Relax, the client doesn’t have their finger hovering over the disconnect button, ready to stop your meter from running up a larger bill as soon as there’s a brief lull in the conversation.  In fact, they usually don’t care how long the call runs because they’ve paid a fixed rate for it and have no clue that you are paid by the minute!  Most clients come into calls with a very long list of questions, so you’ll rarely have trouble filling the hour.  

So there is no time pressure; they go into the call expecting to spend an hour on the phone with you.  Take the time to give thoughtful answers.  Let the client set the pace of the call.  Suggest other, related topics that they may want to explore with you.  When you can, it’s also helpful to leave a little bit of buffer time in your schedule in case a call runs over the allotted time – it’s always fun to earn a few extra bucks by keeping an interesting conversation going a little longer!

How I’ve Earned Over $35,000 from Easy Expert Network Consulting Calls

expert network payments
Expert networks will pay you quite well to chat with their investor and management consulting clients for an hour.

When I first got a random note via LinkedIn, I probably thought it was a scam, if I thought much about it at all.  

I had been identified as an “expert” by a company named Gerson Lehrman Group, which I’d never heard of, and they’d like to pay me to spend an hour consulting their client by phone.  I was skeptical, but didn’t find any major red flags after doing some online research. 

During a brief phone call, the GLG account manager who had contacted me explained that an investment fund manager wanted to learn more about a vendor I used at work, such as how I viewed them versus their competition and how satisfied we were with their services.  I wouldn’t have to do anything to prepare and there would be no follow up work.  

It sounded like easy money (spoiler alert: It was!) and I could set my own rate.  I had no idea what to charge so I went with the account manager’s recommendation of $150/hour – amusingly billed in one minute increments.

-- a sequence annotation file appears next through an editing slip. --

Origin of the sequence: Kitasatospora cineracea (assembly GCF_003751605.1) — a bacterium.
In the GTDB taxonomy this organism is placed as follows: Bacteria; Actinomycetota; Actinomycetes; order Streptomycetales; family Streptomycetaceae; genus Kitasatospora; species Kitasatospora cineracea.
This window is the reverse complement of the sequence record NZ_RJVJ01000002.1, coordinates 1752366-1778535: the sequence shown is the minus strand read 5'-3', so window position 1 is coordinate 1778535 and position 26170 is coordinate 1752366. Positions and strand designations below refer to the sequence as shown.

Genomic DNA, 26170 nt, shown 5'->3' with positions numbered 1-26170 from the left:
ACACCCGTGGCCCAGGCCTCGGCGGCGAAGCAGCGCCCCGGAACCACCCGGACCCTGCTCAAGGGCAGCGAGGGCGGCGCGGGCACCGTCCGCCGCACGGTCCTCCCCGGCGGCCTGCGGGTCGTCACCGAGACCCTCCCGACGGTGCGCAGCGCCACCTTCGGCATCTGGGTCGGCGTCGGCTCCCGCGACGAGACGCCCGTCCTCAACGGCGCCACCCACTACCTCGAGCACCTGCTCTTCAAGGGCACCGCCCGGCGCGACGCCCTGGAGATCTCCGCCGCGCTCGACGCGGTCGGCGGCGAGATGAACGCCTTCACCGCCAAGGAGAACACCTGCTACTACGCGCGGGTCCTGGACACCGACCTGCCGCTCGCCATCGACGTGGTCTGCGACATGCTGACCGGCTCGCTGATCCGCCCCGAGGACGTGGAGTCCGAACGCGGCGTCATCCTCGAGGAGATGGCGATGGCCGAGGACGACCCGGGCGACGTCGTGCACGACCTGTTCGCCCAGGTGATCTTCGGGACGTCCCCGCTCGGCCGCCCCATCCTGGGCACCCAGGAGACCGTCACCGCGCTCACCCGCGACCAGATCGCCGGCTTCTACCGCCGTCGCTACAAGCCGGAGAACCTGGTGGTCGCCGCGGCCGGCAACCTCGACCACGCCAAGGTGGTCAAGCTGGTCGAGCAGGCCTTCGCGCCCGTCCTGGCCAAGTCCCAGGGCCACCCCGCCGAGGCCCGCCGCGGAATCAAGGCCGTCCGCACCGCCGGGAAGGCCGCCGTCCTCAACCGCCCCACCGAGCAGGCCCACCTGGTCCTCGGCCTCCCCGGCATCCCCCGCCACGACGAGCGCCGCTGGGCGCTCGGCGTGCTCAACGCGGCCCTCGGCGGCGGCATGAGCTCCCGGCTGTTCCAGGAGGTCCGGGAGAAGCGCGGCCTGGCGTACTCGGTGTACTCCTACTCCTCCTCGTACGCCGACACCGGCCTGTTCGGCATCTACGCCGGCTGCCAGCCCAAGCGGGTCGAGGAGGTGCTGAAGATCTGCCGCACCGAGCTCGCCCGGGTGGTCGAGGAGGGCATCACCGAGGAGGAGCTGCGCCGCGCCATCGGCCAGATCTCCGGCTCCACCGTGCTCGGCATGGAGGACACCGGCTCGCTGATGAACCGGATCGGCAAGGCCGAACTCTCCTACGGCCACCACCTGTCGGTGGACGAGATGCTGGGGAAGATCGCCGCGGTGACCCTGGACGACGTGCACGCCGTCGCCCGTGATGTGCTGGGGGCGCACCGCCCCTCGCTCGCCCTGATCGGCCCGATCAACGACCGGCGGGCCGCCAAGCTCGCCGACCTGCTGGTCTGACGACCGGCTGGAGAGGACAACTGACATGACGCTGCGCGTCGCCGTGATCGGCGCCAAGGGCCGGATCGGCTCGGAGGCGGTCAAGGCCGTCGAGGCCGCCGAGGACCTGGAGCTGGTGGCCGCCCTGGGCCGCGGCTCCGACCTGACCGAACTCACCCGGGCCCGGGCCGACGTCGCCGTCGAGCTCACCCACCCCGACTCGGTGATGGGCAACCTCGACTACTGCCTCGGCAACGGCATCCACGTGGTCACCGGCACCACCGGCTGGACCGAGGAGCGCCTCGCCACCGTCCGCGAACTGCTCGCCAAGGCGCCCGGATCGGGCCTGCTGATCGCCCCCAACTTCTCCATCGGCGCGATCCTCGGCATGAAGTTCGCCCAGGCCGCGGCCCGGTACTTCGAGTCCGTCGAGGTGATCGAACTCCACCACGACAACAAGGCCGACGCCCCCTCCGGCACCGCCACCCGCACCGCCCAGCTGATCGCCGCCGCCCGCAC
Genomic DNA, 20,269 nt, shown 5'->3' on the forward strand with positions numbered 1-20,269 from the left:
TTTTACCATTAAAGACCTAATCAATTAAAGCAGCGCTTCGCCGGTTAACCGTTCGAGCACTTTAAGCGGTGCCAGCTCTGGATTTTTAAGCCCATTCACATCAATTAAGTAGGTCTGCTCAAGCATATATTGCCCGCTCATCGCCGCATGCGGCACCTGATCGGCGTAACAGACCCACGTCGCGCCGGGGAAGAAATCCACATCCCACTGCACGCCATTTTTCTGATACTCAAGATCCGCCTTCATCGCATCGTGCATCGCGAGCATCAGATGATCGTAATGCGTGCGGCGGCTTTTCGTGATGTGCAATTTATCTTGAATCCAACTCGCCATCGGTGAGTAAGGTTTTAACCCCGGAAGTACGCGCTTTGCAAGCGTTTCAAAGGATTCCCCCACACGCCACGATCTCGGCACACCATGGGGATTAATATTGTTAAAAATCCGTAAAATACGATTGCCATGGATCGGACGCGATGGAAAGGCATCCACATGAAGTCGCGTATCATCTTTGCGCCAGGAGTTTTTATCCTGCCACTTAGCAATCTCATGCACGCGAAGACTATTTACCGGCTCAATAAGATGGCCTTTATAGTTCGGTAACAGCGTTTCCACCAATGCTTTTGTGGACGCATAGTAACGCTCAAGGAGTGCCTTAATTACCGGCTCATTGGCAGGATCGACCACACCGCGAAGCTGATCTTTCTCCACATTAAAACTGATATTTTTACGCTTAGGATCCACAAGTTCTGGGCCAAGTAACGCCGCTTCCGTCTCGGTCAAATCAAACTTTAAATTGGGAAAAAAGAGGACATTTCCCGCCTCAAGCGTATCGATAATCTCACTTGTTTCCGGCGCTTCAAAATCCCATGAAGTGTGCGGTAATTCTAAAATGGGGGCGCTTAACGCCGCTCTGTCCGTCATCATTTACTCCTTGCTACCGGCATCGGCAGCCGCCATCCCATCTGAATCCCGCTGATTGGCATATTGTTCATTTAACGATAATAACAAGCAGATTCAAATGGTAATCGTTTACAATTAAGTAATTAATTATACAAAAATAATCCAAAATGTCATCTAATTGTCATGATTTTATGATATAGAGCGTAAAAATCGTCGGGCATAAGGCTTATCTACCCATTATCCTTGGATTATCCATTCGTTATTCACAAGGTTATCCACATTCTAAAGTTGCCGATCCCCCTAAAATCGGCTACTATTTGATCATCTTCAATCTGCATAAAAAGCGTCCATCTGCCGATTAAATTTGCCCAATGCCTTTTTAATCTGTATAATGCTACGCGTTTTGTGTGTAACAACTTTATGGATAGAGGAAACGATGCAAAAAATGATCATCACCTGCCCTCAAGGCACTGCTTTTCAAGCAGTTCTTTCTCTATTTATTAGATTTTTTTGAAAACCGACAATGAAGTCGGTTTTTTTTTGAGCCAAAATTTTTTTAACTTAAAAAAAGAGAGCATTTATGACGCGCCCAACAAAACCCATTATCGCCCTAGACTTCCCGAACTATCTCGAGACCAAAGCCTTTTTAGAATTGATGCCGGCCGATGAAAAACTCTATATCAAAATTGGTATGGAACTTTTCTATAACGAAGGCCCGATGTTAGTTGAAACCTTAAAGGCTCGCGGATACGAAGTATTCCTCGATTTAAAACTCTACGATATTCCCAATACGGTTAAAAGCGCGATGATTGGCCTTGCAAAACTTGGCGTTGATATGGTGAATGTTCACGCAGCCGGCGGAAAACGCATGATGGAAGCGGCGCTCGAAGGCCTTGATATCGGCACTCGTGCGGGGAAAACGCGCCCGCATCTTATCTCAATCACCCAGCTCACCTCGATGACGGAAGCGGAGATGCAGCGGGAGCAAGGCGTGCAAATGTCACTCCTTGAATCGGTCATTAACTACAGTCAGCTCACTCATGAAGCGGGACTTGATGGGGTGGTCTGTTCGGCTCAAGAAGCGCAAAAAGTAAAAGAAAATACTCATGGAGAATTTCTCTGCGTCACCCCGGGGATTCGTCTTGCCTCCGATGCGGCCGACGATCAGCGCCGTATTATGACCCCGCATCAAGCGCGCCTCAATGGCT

A few days later, I took the call over my lunch hour.  The investment manager was quickly trying to get up to speed on my vendor.  Many of his questions were very foundational to me and easy to answer, but he soaked it all up like a sponge.  It was an easy, interesting and pleasant conversation, and a few days later a $150 check from GLG arrived in my mailbox.

I was hooked.  I’d been dabbling with a few side hustles for years, though they always seemed to require more time and effort than I had anticipated and were never quite as lucrative as I had hoped.  Suddenly, I had discovered an incredible world of concise, but high paying consulting work that I could schedule one hour at a time, whenever it was convenient for me.  

I couldn’t wait to do my second call.  And over the next several years, I’ve wound up doing many dozens more, earning over $35,000 in easy extra income along the way.  

I wanted to share some of the secrets to success that I’ve learned along the way:

You know more than you realize.

Calling yourself an expert can trigger a bout of imposter syndrome, but you if you’ve been in the same job or industry for a while, you likely know a lot more than you realize – and certainly a lot more than an investor or consultant who has spent just a few hours or days in getting to know the lay of the land. 

You know what’s going well for your company and what’s not, and you have a pretty strong sense of which competitors are thriving and which are struggling.  You have a strong sense of how a new product or regulation is going to impact sales.  You’ve gone through extensive processes to select vendors and have strong opinions on which ones are doing an amazing job and which ones you can’t wait to replace.